Among your many roles at the College of Law, you serve as
associate dean for research and faculty professional development. What does
this position entail?
As associate dean for research and faculty professional
development, I wear a number of hats. I ensure that the candidates for tenure
and promotion submit their application materials in a timely manner and are
evaluated by a faculty committee. I also work with the dean and the director of
communications to promote faculty research and scholarship to the legal academic
community and the public. In addition, together with the faculty programs
committee, I attempt to foster the intellectual environment at the College of
Law by bringing in faculty members from other law schools to speak to our
faculty on cutting-edge legal topics. Also, I assist junior faculty in getting their scholarly works placed in
law reviews and other outlets.
In what ways are our professors affecting students, the
DePaul community and the legal field beyond the classroom?
My faculty colleagues have a significant impact on our
students, the DePaul community and the law in general beyond their classroom
teaching. They produce scholarly writings cited by courts and referenced by
Congress, thus having an impact on law reform. Several colleagues have
coauthored amicus briefs in conjunction with appeals to the United States
Supreme Court and the U.S. Courts of Appeal. Others serve in the role of public intellectual,
publishing essays and op-ed pieces with the New York Times, the Huffington
Post, and other media. One faculty colleague, legal writing instructor and CIPLIT member Tony
Volini, collaborated with a recent graduate, Nicholas Restauri (JD ’12) in
filing a patent application for a data center migration tracking tool. This
kind of engagement with the legal community and our alumni is an important part
of our role as law faculty.
DePaul recently introduced a faculty advising program.
How does this support the College of Law’s emphasis on mentoring?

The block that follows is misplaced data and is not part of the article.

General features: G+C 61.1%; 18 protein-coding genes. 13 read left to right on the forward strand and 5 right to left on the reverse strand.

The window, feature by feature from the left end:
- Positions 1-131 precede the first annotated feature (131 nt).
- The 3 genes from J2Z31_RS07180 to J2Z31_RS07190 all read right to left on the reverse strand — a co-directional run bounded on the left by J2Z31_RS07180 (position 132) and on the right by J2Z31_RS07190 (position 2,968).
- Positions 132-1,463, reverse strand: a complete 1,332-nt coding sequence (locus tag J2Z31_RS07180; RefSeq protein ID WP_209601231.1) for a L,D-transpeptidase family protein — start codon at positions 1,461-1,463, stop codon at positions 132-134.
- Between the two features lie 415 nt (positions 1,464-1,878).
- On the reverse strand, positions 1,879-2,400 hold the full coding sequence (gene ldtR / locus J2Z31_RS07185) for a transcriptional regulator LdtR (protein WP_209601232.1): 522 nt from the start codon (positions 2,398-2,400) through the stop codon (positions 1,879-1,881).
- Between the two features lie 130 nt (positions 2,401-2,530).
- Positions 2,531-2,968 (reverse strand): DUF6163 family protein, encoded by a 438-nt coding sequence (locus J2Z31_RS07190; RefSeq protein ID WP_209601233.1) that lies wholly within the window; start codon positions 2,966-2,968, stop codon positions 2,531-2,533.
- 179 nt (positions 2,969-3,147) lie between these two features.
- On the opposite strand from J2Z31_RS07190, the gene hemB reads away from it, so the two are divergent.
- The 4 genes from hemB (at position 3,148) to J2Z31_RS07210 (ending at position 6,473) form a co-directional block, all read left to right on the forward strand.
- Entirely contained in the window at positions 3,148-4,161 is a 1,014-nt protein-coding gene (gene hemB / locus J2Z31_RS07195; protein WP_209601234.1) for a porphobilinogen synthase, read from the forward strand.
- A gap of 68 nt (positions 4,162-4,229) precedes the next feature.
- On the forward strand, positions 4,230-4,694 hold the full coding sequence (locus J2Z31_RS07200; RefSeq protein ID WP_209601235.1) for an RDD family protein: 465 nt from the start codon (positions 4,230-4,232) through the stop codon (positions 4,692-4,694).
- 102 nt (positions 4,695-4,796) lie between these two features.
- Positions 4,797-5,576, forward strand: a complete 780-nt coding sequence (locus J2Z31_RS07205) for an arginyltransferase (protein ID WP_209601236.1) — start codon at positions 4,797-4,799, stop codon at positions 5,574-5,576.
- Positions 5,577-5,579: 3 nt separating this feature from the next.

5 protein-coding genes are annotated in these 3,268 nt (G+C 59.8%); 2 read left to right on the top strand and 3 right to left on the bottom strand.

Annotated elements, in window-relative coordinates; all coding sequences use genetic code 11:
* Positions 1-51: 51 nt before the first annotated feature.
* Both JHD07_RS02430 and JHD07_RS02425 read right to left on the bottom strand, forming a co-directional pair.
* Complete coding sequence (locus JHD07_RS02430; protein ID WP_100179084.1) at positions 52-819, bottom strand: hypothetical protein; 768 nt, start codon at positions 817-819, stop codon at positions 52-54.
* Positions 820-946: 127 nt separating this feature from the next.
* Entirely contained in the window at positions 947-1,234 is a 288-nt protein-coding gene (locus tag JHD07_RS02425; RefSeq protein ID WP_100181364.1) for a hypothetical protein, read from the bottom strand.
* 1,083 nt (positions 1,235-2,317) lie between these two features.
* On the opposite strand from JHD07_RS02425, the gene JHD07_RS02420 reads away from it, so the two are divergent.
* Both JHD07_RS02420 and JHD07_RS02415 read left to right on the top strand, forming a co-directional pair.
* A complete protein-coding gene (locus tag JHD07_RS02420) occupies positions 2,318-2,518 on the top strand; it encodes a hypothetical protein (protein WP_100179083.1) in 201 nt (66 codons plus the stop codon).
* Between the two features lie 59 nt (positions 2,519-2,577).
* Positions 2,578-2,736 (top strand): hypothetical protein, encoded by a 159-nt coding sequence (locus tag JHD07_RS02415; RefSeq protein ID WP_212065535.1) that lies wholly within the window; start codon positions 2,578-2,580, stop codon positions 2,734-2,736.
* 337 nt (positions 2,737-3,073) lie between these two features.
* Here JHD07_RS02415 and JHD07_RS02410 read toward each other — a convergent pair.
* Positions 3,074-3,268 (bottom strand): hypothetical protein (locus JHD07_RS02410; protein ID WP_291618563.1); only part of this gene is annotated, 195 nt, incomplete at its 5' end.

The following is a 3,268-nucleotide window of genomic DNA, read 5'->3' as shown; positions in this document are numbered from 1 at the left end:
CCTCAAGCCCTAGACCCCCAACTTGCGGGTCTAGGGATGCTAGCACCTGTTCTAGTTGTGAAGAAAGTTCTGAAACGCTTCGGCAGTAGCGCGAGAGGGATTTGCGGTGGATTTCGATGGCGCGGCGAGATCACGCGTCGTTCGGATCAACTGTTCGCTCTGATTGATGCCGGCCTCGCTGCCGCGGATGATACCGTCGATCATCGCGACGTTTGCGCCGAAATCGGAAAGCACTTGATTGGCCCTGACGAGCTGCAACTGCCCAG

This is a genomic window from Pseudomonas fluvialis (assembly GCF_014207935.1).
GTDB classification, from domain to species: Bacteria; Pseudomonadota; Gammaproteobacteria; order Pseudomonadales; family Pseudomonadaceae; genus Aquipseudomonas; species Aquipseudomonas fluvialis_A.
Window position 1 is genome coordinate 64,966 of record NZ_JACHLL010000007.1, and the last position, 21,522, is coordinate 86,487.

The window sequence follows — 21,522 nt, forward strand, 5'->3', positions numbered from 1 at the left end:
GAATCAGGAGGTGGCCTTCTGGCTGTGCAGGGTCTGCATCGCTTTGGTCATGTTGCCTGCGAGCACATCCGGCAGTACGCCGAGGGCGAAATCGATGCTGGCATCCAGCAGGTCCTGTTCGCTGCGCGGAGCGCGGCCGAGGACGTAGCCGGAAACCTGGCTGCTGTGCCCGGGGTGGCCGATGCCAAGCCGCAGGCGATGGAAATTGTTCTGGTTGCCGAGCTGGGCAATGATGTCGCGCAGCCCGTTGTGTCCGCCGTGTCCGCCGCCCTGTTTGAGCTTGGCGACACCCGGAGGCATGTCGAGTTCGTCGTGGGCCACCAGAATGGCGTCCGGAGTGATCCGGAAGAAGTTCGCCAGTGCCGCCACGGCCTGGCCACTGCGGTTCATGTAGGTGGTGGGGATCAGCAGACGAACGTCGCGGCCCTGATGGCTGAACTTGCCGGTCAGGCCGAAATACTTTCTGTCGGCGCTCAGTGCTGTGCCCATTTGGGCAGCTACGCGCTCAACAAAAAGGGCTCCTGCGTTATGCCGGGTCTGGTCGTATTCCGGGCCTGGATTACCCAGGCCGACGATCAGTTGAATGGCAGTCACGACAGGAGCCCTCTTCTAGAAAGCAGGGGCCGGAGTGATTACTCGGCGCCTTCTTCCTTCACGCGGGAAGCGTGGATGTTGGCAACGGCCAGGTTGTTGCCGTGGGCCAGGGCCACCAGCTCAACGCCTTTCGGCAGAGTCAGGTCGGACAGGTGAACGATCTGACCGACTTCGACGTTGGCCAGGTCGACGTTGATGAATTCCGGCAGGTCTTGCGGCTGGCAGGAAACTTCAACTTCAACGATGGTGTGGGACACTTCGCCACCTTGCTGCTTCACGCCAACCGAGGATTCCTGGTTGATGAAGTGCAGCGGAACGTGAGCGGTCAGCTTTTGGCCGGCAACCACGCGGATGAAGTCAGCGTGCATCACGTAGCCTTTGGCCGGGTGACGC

The College of Law is committed to connecting with our
students on a one-on-one basis throughout their time at DePaul. Each first-year
student is assigned a faculty advisor who can guide that student through some
of the challenges of law school and advise him or her about course selection,
externship opportunities, networking and career building. This program is part
of our personalized attention to our law students and furthers our goal of
ensuring that our students are successful in law school and beyond.
You are director of the Center for Intellectual Property
Law and Information Technology (CIPLIT®). What are some of CIPLIT’s proudest
CIPLIT was started over 15 years ago by Professor Roberta
Kwall, who had the foresight to understand the growing importance of
intellectual property law. She created a center that serves our students,
faculty and the wider community by fostering research and scholarship in IP,
featuring nationally renowned speakers on IP topics, providing faculty and
attorney mentors for our students, and forging connections between our students
and alumni. This summer we hosted the acclaimed Intellectual Property Scholars
Conference in partnership with Berkeley, Cardozo and Stanford. Over 180 IP
scholars from across the country presented papers on the latest developments in
copyright, trademark, patent, cyberlaw and international IP. The exchange of
ideas at the conference, we hope, will stimulate further research and scholarly development in IP.
What role do our centers play in enhancing the reputation
of the law school and enriching the community?
Our centers and institutes allow us to create areas of
excellence within the law school. They bring together faculty and students who
are interested in a particular area of law, such as health law, public
interest, aviation law, cultural heritage, intellectual property and family
law. Faculty affiliated with a center or institute develop curricular
offerings, promote scholarship and research, build connections with the local
bar, and assist our students who plan careers in a particular field. Some of
our centers, such as aviation and cultural heritage, are virtually unique and
all of them have done much to enhance our national reputation.
You were recently appointed Vincent de Paul Professor of
Law. Congratulations! What does this honor mean to you?
It is a profound privilege to have been elected to the
Society of Vincent de Paul Professors. The society is composed of 32 professors
from across the university who have demonstrated outstanding teaching in core courses, have
engaged in worthwhile and significant scholarship, and have provided excellent
service to their academic unit and to the university. Except for some visits at
other schools, I have made my legal academic career at DePaul and am honored to
have my achievements recognized in this way. St. Vincent de Paul was noted, of
course, for his commitment to the poor and disadvantaged, and it is deeply
gratifying to be linked to his name.